Three things I hate getting in the mail: reminders that I’m overdue to see the dentist, my accountant’s annual January missive gently chastising me to get my pay stubs and receipts in order, and California’s Official Voter Information Guide.
Why do I cringe when the latter shows up?
Because it tells me that Election Day isn’t far away (which is true: by the end of this week, some 21 million Californians will have received mail-in ballots). And it forces me to make sense of the various ballot initiatives currently being discussed on the local airwaves.
To its credit, and as the title suggests, the 109-page voters’ guide doesn’t lack for info. When it comes to ballot measures, for example, arguments both in support and in opposition are on full display. Moreover, California’s Legislative Analyst’s Office weighs in with nonpartisan dissections of the matters at issue.
That’s not to say the guide is devoid of partisan spin.
As a Democratic state attorney general affixed titles and summaries to this year’s batch of 12 ballot measures, what you see before you can have a left-of-center twist. Proposition 15, for example, aims to alter the landmark property tax-restricting Proposition 13 (approved by California voters in 1978). Yet the title and summary make no mention of Prop 13—and the word “tax” is buried in a longwinded title (“Increases Funding Sources for Public Schools, Community Colleges, and Local Government by Changing Tax Assessment of Commercial and Industrial Property”).
In the same vein, this year’s Proposition 16 would overturn 1996’s Proposition 209, which banned the use of race-based admissions in California’s public universities. But there’s no mention of Prop 209 in the title or summary (one assumes a conservative AG might’ve slipped in “racial quotas” or “affirmative action,” as opposed to the current AG’s choice of the less pejorative “allows diversity as a factor in public employment, education, and contracting decisions.”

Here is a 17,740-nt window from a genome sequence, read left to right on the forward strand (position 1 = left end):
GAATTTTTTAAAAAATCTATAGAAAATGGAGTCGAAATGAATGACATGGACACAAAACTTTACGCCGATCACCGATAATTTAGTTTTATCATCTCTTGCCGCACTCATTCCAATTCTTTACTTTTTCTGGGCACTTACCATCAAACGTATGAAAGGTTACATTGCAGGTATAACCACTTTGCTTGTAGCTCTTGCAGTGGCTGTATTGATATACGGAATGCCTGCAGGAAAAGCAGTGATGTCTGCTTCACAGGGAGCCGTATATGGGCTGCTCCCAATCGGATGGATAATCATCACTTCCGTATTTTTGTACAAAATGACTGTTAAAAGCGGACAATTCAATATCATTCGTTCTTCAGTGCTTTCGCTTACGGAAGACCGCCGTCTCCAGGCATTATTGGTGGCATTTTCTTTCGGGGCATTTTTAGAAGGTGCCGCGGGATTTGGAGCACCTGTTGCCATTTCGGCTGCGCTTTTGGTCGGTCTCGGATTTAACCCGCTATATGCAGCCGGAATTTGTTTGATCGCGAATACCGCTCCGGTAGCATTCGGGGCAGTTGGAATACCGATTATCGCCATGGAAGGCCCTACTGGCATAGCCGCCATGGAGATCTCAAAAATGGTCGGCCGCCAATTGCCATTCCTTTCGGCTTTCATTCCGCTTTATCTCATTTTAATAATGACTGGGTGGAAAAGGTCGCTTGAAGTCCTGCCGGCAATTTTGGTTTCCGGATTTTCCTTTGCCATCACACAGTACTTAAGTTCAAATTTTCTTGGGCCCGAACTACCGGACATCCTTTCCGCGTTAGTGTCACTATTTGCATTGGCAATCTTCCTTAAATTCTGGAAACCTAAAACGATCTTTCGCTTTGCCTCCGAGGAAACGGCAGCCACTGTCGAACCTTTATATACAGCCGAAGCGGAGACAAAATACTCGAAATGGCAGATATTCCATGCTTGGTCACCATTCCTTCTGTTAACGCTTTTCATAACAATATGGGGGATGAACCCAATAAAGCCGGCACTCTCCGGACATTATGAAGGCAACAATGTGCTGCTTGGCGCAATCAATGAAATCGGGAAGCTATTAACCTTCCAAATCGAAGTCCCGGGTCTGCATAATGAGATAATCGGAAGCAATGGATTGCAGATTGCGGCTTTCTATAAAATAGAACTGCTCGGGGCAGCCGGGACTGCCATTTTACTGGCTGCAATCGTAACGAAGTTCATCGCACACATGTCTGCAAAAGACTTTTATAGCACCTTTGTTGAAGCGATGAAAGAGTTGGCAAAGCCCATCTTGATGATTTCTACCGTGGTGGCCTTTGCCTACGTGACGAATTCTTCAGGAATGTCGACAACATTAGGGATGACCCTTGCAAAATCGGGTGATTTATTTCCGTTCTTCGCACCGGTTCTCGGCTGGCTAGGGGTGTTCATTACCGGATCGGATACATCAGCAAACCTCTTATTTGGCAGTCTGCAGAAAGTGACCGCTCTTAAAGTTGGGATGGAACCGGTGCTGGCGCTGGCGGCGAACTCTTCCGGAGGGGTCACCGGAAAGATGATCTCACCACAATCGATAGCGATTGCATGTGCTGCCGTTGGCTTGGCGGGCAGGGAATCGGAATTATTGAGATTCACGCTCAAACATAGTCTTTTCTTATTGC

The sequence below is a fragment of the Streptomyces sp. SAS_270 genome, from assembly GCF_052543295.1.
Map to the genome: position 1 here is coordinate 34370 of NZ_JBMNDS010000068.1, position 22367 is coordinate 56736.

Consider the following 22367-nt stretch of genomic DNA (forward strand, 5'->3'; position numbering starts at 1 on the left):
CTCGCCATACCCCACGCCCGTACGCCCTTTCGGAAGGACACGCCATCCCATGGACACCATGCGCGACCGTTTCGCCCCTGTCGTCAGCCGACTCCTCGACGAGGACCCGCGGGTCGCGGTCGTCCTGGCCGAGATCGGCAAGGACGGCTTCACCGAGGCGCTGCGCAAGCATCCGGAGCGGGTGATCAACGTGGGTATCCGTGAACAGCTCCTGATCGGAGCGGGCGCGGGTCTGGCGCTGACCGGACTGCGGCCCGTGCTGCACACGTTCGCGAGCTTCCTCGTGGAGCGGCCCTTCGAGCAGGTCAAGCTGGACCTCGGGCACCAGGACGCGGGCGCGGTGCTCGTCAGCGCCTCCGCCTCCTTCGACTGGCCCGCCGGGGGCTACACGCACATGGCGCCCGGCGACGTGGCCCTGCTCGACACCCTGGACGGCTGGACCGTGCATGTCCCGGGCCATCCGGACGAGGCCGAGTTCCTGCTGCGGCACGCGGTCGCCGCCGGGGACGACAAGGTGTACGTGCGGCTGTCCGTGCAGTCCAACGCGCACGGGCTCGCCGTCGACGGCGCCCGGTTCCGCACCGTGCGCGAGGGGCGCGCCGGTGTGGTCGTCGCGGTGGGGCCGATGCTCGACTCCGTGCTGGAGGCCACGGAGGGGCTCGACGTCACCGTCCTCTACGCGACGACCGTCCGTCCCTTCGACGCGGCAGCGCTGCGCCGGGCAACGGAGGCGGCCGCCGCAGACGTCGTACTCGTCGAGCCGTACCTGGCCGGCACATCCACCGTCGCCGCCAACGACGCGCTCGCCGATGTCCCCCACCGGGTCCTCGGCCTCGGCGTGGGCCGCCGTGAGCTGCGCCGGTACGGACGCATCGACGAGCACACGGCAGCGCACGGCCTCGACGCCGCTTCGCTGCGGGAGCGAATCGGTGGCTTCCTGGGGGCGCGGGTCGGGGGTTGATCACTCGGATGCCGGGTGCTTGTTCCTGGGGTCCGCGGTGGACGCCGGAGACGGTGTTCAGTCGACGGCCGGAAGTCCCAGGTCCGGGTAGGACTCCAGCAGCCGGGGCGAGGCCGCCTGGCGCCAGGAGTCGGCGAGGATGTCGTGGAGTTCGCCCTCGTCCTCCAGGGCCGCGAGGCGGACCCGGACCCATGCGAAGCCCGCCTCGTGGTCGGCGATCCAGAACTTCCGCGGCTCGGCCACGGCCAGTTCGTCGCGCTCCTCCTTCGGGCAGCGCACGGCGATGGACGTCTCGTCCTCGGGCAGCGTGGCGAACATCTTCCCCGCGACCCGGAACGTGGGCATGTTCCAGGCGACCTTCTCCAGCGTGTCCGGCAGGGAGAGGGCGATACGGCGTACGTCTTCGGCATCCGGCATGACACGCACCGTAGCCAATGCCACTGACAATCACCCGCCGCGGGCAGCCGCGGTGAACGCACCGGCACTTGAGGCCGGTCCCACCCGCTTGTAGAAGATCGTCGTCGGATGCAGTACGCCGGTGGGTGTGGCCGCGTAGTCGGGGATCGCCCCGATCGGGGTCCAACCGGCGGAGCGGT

With every statewide election, California’s political purists quibble over the merits of the initiative process. Indeed, it’s a conversation I’ve been a part of for two decades now, since I first joined the Hoover Institution in the summer of 1999.
What I do is, in effect, try to have it both ways: defending the process as both a tradition of West-of-the-Mississippi direct democracy (with Sacramento under one-party rule, it’s a necessary means of promoting conservative ideas) while also admitting to the flaws of putting ballot measures before the public.
And two of those flaws—trickery and obfuscation—are presently are on display every day and night in California, most any time one tunes in to a local television channel.
My two leading candidates when it comes to campaign trickery: the aforementioned Props 15 and 16.
The “yes” side of Prop 15 is running television commercials that suggest voting for the measure puts the screws to plutocrats by closing tax loopholes. But what’s at stake isn’t tax avoidance, but instead a 42-year-old law that establishes a base year value for commercial property assessments.
As for Prop 16, the problem lies with the “yes” side’s insistence that opposing the measuring is tantamount to racism. This ad (title: “We Rise Together”) showcases California senator Kamala Harris (a UC product in that she attended the San Francisco–based University of California Hastings College of the Law), claims a vote for Prop 16 will strike a blow for gender pay disparity, links unnamed opponents of the measure to “those who have always opposed equality,” and includes footage from the 2017 white nationalist march in Charlottesville, Virginia.